NASA Satellite Observed a Massive Change In Global Water


Scientists from NASA have revealed new data on our planet’s water, and it doesn’t look good at all. Parts in northern and eastern India, California, Australia, and the Middle East have trouble with hotspots, where freshwater has massively declined. If governments don’t take action, the areas will get worse.

In a Xinjiang province of China, even though there was a normal amount of rainfall, the ground was depleted because of the irrigation and industry.

The Caspian Sea’s shoreline has also increased. Scientists previously thought that it was a natural phenomenon and it varied, but the NASA report shows that extraction of water from rivers for agriculture and industry massively impacted the sea’s level.

The same happened to the Aral Sea, which is now completely gone. However, the Caspian Sea is far bigger, and it will disappear in millennia. Nonetheless, with the shoreline shrinking, the lands around will be affected as well.

NASA GRACE – Gravity Recovery and Climate Experiment Satellite Mission

The satellite from NASA that studies freshwater on Earth started to gather data from 2002 until 2016.

James Famiglietti (Nasa Jet Propulsion Laboratory, California) is the co-author of the study, and he explains what they saw in GRACE’s data:

“What we are witnessing is major hydrologic change. We see for the first time a very distinctive pattern of the wet land areas of the world getting wetter, in the high latitudes and the tropics, and the dry areas in between getting drier. Within the dry areas we see multiple hotspots resulting from groundwater depletion.”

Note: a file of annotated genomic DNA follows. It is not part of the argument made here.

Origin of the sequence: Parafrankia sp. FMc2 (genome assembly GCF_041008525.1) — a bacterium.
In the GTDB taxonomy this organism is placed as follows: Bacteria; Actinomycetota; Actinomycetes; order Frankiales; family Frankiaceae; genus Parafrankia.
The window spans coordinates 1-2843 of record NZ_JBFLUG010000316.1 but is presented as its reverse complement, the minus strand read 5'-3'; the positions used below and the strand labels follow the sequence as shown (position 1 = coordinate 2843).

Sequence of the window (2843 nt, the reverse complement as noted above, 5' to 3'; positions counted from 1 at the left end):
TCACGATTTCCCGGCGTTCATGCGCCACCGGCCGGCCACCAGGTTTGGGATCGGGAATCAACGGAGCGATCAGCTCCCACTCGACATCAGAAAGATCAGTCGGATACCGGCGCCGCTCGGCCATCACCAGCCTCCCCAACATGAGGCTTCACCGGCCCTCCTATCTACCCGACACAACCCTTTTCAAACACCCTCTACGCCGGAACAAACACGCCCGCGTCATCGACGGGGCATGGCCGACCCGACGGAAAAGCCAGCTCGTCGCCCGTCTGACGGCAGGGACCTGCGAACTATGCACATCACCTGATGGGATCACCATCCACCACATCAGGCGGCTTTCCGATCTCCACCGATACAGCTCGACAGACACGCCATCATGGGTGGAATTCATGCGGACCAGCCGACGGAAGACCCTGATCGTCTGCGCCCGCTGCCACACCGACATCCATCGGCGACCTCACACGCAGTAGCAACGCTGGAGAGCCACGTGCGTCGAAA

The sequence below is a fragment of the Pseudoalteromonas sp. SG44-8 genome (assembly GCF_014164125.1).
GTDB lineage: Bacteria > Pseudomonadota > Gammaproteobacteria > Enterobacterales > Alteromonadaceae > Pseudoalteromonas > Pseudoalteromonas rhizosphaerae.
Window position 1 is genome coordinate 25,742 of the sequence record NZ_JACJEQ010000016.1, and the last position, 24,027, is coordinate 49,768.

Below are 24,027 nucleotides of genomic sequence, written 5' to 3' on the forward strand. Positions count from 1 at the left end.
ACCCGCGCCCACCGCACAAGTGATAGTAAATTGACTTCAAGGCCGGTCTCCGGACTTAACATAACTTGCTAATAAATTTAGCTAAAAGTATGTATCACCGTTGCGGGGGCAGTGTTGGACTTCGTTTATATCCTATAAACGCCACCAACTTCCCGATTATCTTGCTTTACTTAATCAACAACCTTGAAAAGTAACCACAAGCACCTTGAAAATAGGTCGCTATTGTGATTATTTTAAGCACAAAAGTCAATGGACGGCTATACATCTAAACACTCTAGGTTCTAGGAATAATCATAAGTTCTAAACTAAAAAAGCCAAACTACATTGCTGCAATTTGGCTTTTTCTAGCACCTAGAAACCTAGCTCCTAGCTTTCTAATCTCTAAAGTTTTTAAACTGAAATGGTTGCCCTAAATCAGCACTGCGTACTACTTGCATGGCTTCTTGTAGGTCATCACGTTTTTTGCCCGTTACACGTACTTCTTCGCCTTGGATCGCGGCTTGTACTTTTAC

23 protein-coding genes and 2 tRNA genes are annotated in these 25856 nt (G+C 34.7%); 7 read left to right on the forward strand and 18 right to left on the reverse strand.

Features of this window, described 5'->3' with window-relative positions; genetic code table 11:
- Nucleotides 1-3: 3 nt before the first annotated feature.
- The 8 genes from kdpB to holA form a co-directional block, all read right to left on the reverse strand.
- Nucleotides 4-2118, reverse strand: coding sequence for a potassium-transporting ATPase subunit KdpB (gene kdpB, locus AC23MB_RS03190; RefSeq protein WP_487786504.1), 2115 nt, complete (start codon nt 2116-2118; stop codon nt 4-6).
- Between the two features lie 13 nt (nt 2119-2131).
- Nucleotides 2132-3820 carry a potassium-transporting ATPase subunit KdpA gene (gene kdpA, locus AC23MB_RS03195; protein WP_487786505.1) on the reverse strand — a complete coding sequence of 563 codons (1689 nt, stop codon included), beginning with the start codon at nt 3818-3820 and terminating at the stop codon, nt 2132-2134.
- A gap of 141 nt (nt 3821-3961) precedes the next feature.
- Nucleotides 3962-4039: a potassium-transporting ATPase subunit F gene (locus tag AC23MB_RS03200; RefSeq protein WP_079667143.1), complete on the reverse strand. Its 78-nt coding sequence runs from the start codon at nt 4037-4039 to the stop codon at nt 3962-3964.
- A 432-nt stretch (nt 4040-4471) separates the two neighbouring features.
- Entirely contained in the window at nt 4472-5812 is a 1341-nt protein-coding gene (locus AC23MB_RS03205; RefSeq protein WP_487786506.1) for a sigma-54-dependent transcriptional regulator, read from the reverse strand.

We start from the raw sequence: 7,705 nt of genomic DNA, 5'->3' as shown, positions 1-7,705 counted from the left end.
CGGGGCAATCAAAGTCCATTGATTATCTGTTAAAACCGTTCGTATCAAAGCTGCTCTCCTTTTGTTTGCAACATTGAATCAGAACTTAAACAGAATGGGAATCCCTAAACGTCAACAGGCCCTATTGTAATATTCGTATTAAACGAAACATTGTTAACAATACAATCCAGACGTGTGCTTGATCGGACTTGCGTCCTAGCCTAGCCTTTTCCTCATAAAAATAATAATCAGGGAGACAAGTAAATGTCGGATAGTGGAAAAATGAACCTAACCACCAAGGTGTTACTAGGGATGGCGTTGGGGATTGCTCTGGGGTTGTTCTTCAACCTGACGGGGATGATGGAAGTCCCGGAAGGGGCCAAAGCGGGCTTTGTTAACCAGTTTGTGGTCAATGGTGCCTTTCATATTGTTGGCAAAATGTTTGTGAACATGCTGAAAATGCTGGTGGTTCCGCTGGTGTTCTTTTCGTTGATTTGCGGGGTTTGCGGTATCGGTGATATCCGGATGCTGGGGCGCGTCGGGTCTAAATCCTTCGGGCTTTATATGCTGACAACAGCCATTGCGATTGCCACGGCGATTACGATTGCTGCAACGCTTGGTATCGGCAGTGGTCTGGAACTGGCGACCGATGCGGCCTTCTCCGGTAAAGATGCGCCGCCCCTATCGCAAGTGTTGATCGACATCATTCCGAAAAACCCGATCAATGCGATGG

Climate scientists have predicted this issue. Even the authors of the paper know that we are causing the depletion of freshwater. Their results showed that the global water cycle had a “clear human fingerprint.”

Extraction of Groundwater For Industry and Farming

The authors added that groundwater suffers because “extractions already exceed recharge during normal precipitation.”

Over the last three decades, Turkey has constructed 22 dams on Tigris and Euphrates rivers, creating the biggest hotspot identified by GRACE.

Jonathan Farr is a senior policy analyst at the charity WaterAid. He urges governments to regulate industry and farming:

“We need to ensure that investment in water keeps pace with industrialisation and farming. Governments need to get to grips with this. We have been solving the problem of getting access to water resources since civilisation began. We know how to do it.”

In conclusion, we have to improve the management of the access to water at a local level, adds Farr.


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